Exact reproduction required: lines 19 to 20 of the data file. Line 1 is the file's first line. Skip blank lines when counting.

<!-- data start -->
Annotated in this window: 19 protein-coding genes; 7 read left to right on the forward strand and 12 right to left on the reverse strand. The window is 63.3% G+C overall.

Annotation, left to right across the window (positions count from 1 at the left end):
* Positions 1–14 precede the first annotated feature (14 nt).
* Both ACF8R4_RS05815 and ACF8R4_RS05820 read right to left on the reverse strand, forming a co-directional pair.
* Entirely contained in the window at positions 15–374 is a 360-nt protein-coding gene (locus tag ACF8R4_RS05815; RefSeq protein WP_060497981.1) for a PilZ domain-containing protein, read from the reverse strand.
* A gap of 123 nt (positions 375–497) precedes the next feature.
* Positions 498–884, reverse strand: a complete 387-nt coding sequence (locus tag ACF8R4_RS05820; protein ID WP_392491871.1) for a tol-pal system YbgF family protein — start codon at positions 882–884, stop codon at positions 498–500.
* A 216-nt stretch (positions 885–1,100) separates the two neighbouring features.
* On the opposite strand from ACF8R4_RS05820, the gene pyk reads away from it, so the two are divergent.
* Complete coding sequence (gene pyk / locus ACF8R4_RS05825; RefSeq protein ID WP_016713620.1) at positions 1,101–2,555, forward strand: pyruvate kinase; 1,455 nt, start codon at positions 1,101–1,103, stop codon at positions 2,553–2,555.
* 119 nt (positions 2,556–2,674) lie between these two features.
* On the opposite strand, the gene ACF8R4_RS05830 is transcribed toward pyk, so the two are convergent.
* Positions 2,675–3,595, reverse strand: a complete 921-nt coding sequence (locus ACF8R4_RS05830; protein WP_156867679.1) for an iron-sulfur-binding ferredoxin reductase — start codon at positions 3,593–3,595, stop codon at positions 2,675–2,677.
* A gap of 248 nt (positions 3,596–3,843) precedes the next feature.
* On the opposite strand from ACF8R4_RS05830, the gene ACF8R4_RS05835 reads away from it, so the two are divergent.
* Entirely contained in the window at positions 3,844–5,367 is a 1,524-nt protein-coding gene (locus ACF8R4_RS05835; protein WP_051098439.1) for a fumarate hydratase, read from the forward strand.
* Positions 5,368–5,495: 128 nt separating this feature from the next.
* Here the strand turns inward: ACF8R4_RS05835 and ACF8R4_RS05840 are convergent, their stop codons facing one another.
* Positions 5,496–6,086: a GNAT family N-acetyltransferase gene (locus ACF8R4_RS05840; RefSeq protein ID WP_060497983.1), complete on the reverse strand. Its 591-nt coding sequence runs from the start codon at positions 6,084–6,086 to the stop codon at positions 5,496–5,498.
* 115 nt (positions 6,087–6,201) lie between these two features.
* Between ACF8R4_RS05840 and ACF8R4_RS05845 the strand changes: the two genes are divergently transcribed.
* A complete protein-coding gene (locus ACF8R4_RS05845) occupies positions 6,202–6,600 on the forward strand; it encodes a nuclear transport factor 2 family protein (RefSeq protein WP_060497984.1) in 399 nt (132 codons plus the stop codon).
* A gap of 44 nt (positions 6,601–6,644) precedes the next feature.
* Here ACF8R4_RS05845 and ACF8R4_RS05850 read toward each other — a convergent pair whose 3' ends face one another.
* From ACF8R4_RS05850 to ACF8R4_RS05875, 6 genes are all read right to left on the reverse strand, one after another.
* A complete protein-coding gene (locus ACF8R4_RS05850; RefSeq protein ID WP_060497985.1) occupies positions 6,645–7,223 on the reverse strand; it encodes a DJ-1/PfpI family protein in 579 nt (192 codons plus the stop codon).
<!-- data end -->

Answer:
* Positions 5,496–6,086: a GNAT family N-acetyltransferase gene (locus ACF8R4_RS05840; RefSeq protein ID WP_060497983.1), complete on the reverse strand. Its 591-nt coding sequence runs from the start codon at positions 6,084–6,086 to the stop codon at positions 5,496–5,498.
* 115 nt (positions 6,087–6,201) lie between these two features.